A workplace bully is angry and unable to communicate assertively. They have low self esteem and create negative relationships. Some may be conscious of their antics but unaware there are different types of positive workplace relationship which create more satisfaction for both parties.

At Janice’s workshops on dealing with difficult people, attendees confirmed a high percentage of bullying was experienced. It uncovered that after victims discussed the situations with their HR department or managers, they were often told to ‘get on with it’ or it was fobbed off as inconsequential. Generally they found another job leaving the bully for the next employee.

These solutions are suggestions from the reports and our authors.

• Organisations need to have a zero-tolerance policy towards bullying which, for most places of work will require a cultural change and a realisation that bullying is not acceptable
• Organisation will also need to have clearly defined procedures in place to educate managers and team leaders on effective strategies for dealing with bullies
• Organisations also need to provide education for empowering employees to be confident and how to engage in positive workplace relationships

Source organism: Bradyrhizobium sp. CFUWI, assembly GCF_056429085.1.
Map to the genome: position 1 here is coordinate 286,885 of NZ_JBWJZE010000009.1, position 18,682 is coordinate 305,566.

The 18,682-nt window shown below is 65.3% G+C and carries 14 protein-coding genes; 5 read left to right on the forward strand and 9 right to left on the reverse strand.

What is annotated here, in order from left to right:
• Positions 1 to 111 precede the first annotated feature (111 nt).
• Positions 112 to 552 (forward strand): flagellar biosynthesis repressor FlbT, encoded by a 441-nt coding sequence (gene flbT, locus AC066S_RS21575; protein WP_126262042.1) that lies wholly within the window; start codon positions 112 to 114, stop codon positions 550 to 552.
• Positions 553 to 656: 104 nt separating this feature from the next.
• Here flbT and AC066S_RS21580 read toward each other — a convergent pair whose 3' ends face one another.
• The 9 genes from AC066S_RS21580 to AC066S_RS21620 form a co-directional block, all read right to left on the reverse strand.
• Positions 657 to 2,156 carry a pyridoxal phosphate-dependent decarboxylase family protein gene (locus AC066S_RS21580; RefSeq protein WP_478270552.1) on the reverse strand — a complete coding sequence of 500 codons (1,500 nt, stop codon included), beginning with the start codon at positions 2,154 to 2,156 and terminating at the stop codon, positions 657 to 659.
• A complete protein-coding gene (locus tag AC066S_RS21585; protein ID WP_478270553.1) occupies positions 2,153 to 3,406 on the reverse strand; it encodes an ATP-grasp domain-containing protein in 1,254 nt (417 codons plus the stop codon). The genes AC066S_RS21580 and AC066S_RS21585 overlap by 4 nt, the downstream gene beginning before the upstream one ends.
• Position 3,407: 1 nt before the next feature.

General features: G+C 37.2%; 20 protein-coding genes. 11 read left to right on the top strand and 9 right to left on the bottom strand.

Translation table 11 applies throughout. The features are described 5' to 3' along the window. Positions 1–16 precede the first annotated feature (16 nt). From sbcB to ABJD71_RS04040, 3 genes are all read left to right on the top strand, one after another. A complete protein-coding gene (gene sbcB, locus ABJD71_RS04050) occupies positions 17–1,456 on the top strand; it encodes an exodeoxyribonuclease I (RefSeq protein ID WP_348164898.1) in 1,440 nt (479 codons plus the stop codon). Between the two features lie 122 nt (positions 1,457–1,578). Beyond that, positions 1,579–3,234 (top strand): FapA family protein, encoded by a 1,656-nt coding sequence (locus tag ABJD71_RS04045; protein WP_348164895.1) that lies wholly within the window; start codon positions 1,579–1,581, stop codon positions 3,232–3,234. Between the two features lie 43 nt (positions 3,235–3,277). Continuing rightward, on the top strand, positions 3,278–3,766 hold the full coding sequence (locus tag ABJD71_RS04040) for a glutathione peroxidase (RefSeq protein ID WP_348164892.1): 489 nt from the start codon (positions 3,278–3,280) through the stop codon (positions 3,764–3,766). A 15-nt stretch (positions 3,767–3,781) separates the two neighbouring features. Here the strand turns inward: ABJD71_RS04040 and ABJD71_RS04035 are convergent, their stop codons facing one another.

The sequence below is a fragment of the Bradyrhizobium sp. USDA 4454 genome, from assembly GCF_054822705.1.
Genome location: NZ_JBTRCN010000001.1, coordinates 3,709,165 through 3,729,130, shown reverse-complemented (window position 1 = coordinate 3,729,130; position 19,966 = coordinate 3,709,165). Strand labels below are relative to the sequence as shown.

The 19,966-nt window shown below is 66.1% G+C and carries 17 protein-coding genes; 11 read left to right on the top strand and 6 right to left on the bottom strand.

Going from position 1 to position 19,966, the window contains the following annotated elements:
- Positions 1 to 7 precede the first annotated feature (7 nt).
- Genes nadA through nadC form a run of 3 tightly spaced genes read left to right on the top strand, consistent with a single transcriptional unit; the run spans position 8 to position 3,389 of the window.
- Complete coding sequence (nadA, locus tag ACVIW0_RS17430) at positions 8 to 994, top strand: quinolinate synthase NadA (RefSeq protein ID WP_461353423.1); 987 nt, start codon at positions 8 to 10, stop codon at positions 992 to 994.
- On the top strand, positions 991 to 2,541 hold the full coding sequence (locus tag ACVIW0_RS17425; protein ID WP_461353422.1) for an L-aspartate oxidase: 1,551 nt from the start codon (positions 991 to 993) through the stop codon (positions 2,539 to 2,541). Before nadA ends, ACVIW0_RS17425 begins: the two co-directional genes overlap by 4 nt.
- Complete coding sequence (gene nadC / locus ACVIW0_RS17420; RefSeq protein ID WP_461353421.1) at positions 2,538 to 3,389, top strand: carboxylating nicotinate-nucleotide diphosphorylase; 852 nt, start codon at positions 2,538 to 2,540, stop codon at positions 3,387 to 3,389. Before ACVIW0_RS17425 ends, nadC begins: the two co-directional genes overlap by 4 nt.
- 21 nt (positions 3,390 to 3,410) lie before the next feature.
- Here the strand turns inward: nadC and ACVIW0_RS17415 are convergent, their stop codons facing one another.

• Organisations who hire for skills rather than attitudes may discover that qualified staff have not developed their people skills, therefore qualified employees still need further education about creating positive workplace relationships.

When these solutions are addressed, an organisation is likely to have a safer environment with trustworthy, motivated staff who support, respect and perform at a higher level during working hours. Thus, the 1 = 2 or more, ratio of disengaged employees is transformed

In the Gallup Poll, it was discovered that 76% of engaged New Zealand workers strongly agree that their supervisor is an active supporter of changes that affect their group. Which translates into good old fashioned democratic or consensus style leadership!

Three professionals who work in the corporate sector are now providing practical solutions so companies can deal confidently and competently with the issue.

• Janice Davies from The Attitude Specialists is a business trainer and consultant who has first hand experience of being bullied at work and now shows targets of bullying how to deal with the situation.
• Ann Andrews – The Corporate Toolbox has 20+ years experience as an HR Consultant who, not only advises organisations on how to set up sound policies and procedures but also teaches managers how to actually deal with bullies in their team
• Michael Smyth is a practising employment law barrister and the author of Employed But Not Engaged: How to break up with your employees and hold on to the ring. Michael has successfully worked with the victims of bullying in raising personal grievances and defended employers from bullying accusations.

Also available are tips, articles, TV & radio interviews and E-Posters for display on http://www.attitudespecialist.co.nz/self-esteem-bullying.html For further queries email janice@attitudespecialist.co.nz